Entertainment is no longer a reliable means of escape from reality. In 2017, it seems reality has more shock value than the fictional stories designed to grab our attention. The entertainment industry, in turn, has begun to replace superficiality with substance. Pop culture has become increasingly political; the Video Music Awards, which aired last Sunday night on MTV, are evidence of this change.
With Katy Perry hosting, the VMAs were littered with the sparkly sex appeal and meme-worthy gags we’ve come to expect; this year, however, the awards show had much more to say. Typically, the VMAs are a notoriously vapid event filled with performances as flashy as the artists’ outfits. Last Sunday, though, social justice issues upstaged every star in the room.
The show began with a live performance from Kendrick Lamar, who set the socially-aware tone of the evening with his very first words: “police brutality.” Not long after, Paris Jackson followed in Lamar’s politically-charged footsteps, using her introduction for Best Pop Video to denounce bigotry. She called attention to the recent events in Charlottesville, saying, “we must show these Nazi supremacist jerks that we have zero tolerance for their violence, hatred and discrimination.”
Later in the program, Alessia Cara and Pink used their impressive voices to preach self-acceptance—Cara during her performance of “Scars to Your Beautiful” and Pink in her acceptance speech for the Video Vanguard Award. Pink highlighted the importance of unconventional and shamelessly original artists, who “help other people to change so they can see more kinds of beauty.” The message of acceptance echoed throughout the night, hitting center stage yet again during Logic’s performance of his suicide-awareness song “1-800-273-8255.” Logic, accompanied by Alessia Cara and Khalid, made a moving display of mental health awareness; he shared the spotlight with a large group of suicide-attempt survivors in shirts reading “You are not alone,” during the number.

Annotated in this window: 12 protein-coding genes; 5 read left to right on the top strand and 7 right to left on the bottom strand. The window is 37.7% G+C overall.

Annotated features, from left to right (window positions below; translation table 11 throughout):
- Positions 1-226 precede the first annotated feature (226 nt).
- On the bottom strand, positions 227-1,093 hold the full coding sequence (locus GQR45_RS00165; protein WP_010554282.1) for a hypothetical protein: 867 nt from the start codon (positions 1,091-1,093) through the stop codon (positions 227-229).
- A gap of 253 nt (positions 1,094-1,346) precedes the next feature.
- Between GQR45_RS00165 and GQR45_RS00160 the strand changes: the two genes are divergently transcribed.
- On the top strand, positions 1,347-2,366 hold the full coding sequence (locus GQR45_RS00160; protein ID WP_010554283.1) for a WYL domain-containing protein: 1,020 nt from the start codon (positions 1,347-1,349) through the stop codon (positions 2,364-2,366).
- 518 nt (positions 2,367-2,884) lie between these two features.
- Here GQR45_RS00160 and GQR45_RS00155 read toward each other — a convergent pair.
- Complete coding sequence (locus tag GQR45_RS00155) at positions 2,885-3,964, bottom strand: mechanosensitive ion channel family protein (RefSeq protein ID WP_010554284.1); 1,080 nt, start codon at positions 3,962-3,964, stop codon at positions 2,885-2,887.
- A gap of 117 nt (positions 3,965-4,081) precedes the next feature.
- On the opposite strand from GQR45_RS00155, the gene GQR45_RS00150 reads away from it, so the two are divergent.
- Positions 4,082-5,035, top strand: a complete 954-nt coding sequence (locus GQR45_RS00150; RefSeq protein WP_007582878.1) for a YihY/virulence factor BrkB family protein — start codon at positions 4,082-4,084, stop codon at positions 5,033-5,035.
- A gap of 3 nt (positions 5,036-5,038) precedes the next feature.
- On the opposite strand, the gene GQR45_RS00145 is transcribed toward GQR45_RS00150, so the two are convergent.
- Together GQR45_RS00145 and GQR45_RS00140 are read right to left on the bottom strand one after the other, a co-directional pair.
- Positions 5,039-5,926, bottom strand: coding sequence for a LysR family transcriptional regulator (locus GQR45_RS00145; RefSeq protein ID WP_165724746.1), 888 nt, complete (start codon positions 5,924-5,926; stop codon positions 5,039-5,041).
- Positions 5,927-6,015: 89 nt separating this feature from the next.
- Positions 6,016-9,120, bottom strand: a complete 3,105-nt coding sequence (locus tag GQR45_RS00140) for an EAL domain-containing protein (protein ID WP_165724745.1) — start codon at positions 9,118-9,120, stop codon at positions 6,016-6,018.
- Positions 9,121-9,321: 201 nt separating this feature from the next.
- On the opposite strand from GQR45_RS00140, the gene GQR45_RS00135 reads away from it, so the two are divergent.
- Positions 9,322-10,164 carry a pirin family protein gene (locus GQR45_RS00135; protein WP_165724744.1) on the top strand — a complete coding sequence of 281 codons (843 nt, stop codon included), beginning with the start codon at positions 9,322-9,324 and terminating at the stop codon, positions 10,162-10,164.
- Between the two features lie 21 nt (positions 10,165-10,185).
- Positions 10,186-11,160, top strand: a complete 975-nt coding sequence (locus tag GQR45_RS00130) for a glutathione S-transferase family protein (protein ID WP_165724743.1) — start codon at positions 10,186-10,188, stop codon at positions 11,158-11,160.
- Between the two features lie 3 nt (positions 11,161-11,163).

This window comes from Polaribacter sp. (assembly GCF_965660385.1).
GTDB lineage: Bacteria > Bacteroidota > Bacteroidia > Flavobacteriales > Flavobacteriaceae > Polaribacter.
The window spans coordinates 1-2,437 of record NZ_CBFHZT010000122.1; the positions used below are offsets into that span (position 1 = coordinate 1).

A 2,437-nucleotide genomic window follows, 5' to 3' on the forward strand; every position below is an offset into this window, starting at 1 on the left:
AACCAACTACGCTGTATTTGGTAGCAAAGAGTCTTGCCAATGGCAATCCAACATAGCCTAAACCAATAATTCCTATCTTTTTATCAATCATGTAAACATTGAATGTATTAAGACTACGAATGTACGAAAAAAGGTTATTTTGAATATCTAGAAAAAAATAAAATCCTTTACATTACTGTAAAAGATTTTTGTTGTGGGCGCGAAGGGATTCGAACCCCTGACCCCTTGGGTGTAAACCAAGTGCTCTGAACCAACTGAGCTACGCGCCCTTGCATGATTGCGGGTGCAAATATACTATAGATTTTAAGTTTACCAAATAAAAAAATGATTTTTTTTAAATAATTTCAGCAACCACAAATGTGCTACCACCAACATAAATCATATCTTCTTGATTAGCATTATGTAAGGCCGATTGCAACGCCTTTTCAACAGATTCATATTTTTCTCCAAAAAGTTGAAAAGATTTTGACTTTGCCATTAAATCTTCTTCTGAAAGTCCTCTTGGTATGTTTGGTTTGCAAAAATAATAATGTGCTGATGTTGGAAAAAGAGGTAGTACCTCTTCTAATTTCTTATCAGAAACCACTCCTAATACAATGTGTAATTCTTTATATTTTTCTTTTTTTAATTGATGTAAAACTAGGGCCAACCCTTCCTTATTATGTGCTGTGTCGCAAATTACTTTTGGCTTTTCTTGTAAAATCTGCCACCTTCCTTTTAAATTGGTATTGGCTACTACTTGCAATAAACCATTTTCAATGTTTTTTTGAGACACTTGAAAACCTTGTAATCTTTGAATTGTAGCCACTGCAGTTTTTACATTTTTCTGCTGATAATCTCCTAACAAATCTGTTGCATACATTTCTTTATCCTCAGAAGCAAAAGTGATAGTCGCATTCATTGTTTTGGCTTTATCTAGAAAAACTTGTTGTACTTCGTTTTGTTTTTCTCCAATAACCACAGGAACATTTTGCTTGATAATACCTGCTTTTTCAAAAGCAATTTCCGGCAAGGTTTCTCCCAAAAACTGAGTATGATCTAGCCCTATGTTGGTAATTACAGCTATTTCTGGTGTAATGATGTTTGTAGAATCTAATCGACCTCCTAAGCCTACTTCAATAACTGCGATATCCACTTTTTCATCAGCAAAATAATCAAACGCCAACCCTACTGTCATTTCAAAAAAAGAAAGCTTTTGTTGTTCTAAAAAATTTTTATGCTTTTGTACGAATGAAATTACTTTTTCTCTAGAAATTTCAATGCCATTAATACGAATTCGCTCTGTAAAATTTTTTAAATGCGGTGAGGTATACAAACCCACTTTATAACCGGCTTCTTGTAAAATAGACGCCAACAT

Pastor Robert Lee IV, a descendant of Robert E. Lee, took to the stage to speak out against racism, “America’s original sin,” and introduce Susan Bro—arguably the evening’s most honored guest. Bro is the mother of Heather Heyer, the anti-racist protestor who was killed by a neo-Nazi during the violent demonstration in Charlottesville. She announced the Heather Heyer Foundation—a non-profit scholarship program for students who want to pursue law, education, and social justice issues as Heyer did. The star-studded crowd was especially reverent during Bro’s emotional speech, revealing a meaningful shift in the VMAs rationale.
As the entertainment industry grows more “woke” it slowly loses touch with its vacuous reputation; it’s pulled a Miley Cyrus, swapping the trashy thrills for a more honest presentation. The 2017 VMAs chose Kendrick over Kanye, which might reflect the award show’s gradual upheaval of vanity in the name of substance. The show was decked out in rhinestones and political relevance—a combination that the contemporary audience seems ready to try on.